The following has to be one of the most unique climbing bikes I’ve ridden to date. The suspension raised from the saddle gives good support when you jump on the pedals or push the bike. However, the seating position had me scratching my head: tall bars, short chainstays and a loose seat tube angle.
While sitting on top of the rear axle provides traction, the short rear center makes it prone to front wheel lift on steep climbs or steep uphills. The 35mm risers didn’t help how far you sat in the saddle, and to combat the vertical but slightly cramped position, we lowered them after the first shakedown (more on that later).
Reach is the most important number in descending body position, but top tube length plays a more important role in climbing the bike while seated. Seat and head tube angles of 75.5 and 66.4 degrees spread the space between saddle and handlebar and put weight well over the rear wheel, but hardly enough weight up front. Typically on a bike with these angles you’d find a 60mm or more stem to slow down the steering, but the following were fitted with Evil’s own 45mm long, 12 Gauge unit.
Moving to a longer stem and low bar would certainly slow down the steering and shift the rider’s weight forward, but I feared losing some of the Following’s positives when pointed downhill. Another option would be to increase the size; something that was also hinted at to maximize the gravity fed path sections.
Part of the beauty of this little trail weapon is that it turns even the most basic singletrack into a feature-packed circuit. I’d stick my neck out and call it a freerider mountain bike. It’s stiff, rigid and snappy.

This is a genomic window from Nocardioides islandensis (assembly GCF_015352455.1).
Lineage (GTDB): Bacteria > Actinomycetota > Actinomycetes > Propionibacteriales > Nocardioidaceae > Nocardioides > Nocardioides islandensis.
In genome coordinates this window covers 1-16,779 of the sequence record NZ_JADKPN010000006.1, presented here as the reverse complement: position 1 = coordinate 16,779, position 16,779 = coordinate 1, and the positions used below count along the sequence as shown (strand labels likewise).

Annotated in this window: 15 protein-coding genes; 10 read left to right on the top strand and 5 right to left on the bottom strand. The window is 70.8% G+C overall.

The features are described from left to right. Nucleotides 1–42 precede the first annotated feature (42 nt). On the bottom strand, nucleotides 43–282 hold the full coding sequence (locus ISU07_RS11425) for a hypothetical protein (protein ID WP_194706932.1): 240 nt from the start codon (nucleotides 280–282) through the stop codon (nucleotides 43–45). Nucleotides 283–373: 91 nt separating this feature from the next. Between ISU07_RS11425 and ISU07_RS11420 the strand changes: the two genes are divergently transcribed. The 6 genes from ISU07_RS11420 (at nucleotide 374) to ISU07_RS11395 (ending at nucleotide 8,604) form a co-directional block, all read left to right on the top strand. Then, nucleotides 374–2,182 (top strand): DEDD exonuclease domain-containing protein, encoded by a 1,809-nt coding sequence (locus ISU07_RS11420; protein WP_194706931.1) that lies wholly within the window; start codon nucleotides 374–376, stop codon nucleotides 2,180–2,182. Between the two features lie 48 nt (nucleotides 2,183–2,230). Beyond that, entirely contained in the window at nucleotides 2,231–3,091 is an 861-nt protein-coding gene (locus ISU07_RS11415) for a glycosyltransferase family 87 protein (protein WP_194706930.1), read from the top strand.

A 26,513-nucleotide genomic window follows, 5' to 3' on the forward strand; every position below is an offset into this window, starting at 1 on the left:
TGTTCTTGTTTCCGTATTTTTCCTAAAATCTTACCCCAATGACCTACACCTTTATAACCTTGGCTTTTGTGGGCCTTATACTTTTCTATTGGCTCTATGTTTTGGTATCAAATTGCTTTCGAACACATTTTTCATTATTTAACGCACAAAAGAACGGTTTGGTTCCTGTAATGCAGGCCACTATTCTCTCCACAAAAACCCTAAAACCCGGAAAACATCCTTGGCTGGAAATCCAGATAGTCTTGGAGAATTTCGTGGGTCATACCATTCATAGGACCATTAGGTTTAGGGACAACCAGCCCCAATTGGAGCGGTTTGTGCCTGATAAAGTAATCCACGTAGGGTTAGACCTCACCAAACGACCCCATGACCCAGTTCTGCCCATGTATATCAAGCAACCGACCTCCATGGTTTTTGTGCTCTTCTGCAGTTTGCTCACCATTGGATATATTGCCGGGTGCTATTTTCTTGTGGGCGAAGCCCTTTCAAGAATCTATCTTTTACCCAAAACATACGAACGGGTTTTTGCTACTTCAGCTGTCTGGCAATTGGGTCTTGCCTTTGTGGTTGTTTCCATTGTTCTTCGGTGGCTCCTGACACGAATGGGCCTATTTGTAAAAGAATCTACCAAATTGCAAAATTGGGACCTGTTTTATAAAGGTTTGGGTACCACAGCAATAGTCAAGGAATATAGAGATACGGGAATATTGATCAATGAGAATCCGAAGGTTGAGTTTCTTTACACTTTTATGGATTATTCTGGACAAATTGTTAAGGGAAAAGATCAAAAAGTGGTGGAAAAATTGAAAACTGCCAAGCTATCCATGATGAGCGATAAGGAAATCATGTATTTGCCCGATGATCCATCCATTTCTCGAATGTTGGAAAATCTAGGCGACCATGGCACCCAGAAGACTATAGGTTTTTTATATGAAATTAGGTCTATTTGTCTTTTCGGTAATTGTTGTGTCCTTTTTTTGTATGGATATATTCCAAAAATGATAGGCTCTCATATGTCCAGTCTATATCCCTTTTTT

All Evil bikes look the same, or do they? Side by side, there are subtle differences. The Following’s figure tube diameters are slimmer than its enduro sibling. Coupled with a healthy dose of progression with 120mm of rear wheel travel, the frame didn’t bend once. At the other end of the stroke, traction with a single articulated DELTA suspension provided exceptional grip on steep slopes and slimy rock gardens. Evil was pushed the most on jump paths because it always required more. It had just the right amount of everything about the frame and its kinematics; not too wet and not too dry – Goldilocks approved.
You need to pay attention to steering at high speeds. As mentioned in the climbing section, the handling is fast and keeps you on your toes. It’s important to remember how much weight is placed on the front wheel because it feels like it could push and bite back.
One component we agreed we would replace immediately if this was our own bike was the handlebar. Evil states that their Boomstick Carbon Bars have 9 degrees back and 5 degrees up. Whatever they were, we never found a comfortable balance with them.
Getting the followers off the ground is never difficult, and the short 430mm chainstays pop up on command. Combined with a 66.4 degree head tube angle, the geometry’s downside is high-speed stability. To combat this knife-edge handling, installing a headset to lower the head tube angle by a degree could be one way to balance the steering dynamics.
There isn’t much forgiveness through dirty washes or dusty embankments, but then again, none of the other bikes in the test were as “fun” as the following.
#Field #test #Evil #Stout #Stiff #Snappy #Pinkbike